Energy data analysis company Kayrros disclosed on 23 July 2019 that fracking in the Permian Basin was underreported by more than 20% in 2018.
Kayrros used proprietary algorithms alongside optical and synthetic aperture radar imagery tracking to determine that more than 1,100 wells in the basin were completed without being reported through the FracFocus public repository or state commissions.
The company’s data counted a total of 6,394 wells, 21% more than FracFocus’ estimate of 5,272 wells as of 20 June 2019.
According to Kayrros, this information reveals that the backlog of drilled but uncompleted (DUC) wells is significantly smaller than previously thought. This means the Permian Basin has a smaller inventory of DUC wells to complete in the event of an oil crisis, challenging the prevalent view that the basin has a large resource backlog.
This data also has implications for the efficiency of the Permian Basin, indicating that the average fracking well is less productive and higher-cost than public data had suggested.
Kayrros advisory board chair Andrew Gould said: “Misperceptions about shale oil in general and the Permian in particular have consequences, hence the importance of these measurements that show Permian production per well has been substantially overestimated.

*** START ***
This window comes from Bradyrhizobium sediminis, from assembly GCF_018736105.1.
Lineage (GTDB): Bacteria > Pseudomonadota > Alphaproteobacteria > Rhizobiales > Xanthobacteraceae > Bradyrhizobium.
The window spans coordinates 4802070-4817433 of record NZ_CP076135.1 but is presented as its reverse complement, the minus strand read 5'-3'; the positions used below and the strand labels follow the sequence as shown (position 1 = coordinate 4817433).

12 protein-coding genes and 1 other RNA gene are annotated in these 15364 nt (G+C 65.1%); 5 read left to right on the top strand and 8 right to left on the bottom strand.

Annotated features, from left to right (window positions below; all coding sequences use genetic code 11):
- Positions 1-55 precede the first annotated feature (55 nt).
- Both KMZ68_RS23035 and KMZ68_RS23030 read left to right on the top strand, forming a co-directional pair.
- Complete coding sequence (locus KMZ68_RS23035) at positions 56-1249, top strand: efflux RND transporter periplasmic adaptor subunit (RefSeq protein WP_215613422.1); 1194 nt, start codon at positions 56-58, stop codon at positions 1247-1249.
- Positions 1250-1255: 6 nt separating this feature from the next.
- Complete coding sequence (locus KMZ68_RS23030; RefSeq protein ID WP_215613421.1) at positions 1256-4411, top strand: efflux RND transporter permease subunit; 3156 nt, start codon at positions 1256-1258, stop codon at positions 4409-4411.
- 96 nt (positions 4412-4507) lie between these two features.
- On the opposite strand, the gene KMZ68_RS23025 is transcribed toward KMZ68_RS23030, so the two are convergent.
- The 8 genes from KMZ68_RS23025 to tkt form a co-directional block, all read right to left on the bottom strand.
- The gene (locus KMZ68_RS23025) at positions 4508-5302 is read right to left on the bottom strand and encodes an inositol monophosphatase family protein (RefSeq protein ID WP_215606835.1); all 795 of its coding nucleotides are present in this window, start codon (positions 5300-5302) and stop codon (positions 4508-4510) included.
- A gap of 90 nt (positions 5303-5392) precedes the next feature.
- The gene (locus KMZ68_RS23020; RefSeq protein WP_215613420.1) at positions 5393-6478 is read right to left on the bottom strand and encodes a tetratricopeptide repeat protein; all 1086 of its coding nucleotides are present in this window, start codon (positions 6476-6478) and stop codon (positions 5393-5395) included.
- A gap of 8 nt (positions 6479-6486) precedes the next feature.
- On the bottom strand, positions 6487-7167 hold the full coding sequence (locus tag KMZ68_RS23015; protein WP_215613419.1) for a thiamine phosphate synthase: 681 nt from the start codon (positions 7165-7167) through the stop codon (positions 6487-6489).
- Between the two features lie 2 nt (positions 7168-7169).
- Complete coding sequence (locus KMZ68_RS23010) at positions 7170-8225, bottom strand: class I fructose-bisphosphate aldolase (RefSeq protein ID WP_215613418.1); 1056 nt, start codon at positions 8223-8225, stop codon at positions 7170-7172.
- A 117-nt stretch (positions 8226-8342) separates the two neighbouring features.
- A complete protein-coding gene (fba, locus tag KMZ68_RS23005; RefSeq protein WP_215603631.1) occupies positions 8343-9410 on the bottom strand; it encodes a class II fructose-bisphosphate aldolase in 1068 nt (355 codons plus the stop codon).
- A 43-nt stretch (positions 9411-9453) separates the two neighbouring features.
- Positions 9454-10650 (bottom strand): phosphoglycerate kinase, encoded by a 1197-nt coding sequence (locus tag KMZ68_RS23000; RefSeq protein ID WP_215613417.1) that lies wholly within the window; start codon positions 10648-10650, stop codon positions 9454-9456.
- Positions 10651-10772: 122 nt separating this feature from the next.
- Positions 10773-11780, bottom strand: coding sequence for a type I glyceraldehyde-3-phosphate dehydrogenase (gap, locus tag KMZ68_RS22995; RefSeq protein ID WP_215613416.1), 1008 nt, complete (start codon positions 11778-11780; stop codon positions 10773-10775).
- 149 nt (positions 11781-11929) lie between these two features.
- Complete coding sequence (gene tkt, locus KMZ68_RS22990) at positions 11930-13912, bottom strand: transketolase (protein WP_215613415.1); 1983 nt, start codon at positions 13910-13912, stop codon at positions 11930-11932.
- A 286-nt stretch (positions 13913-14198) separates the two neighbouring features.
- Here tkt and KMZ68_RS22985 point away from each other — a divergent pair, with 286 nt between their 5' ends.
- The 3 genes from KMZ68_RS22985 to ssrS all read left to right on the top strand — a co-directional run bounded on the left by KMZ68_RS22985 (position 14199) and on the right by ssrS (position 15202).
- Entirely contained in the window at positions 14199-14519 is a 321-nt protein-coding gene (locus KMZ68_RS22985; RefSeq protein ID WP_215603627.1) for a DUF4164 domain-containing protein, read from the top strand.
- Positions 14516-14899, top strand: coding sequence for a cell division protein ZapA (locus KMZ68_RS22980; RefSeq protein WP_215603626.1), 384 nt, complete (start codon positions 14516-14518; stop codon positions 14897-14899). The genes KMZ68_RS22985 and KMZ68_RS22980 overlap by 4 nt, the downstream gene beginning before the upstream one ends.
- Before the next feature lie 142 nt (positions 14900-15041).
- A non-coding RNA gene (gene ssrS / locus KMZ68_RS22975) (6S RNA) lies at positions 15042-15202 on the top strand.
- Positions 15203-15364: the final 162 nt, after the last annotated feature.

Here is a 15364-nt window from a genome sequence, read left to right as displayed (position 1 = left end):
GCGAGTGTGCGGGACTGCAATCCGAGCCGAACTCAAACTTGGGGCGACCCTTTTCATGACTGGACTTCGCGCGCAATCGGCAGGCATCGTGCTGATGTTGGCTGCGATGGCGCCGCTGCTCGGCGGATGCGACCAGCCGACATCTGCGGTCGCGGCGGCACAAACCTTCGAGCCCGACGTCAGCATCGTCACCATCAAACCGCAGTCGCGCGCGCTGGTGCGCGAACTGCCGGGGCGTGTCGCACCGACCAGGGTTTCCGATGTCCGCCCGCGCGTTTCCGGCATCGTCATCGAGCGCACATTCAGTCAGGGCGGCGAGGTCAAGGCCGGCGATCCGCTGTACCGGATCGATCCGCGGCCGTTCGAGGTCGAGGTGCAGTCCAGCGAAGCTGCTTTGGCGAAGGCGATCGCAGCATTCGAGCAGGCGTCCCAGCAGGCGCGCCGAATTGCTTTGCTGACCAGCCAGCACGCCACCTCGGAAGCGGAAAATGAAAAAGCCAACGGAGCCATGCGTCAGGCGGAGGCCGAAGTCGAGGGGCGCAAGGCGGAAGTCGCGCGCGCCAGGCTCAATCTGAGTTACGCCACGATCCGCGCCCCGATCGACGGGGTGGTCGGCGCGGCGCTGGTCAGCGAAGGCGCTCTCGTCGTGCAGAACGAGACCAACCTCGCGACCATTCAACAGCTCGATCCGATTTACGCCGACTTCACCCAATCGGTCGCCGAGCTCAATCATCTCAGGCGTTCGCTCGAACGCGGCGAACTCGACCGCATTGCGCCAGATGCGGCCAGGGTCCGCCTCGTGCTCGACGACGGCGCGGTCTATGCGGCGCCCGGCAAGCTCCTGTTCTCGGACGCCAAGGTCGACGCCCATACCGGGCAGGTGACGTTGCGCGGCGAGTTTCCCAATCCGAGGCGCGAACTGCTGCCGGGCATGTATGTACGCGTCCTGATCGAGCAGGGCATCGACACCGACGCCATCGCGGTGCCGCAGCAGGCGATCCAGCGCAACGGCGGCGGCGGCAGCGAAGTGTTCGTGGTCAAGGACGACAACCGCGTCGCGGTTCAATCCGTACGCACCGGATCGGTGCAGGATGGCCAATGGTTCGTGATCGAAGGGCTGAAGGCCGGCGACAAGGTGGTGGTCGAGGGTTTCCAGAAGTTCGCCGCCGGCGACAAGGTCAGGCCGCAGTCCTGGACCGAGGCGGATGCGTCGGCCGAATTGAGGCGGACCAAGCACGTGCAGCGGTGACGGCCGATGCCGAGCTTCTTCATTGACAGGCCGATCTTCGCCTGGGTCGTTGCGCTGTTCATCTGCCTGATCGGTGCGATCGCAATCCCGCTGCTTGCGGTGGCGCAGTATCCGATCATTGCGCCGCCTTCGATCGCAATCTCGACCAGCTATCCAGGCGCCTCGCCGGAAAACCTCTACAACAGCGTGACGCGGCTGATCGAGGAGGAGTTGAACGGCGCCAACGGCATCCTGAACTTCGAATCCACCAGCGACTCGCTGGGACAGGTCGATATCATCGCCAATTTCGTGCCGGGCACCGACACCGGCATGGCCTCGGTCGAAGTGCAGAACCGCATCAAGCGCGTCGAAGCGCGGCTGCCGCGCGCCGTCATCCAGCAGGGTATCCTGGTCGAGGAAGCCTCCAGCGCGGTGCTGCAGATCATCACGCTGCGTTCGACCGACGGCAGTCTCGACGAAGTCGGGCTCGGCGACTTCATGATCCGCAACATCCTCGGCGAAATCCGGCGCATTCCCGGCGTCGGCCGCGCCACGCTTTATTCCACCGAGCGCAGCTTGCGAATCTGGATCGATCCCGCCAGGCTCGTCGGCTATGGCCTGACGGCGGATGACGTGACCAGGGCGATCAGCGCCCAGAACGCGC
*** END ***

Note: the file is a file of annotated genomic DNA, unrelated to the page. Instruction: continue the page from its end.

“By the same token, average production costs per well are understated. With far more wells contributing to Permian and US oil production than accounted for, current shale oil production is substantially more water- and sand-intensive than is commonly believed.”
US shale oil has been the world’s fastest growing source of oil supply since 2009 and has helped the US become the world leader in oil production. As the most prolific basin in the US, the Permian Basin plays a significant role in the country’s onshore hydrocarbon production.
Kayrros chief analyst Antoine Halff said: “For all its revolutionary impact on the oil industry, shale remains poorly understood. Publicly available data based on old-fashioned company reporting have their limits.
“Hard measurements unlocked by new data technologies show that contrary to public belief, there is no great build-up of DUCs just waiting to be brought online. The whole idea that the market can rely on this sort of de facto spare production capacity is an illusion. The industry is actually running on a much tighter leash than that.”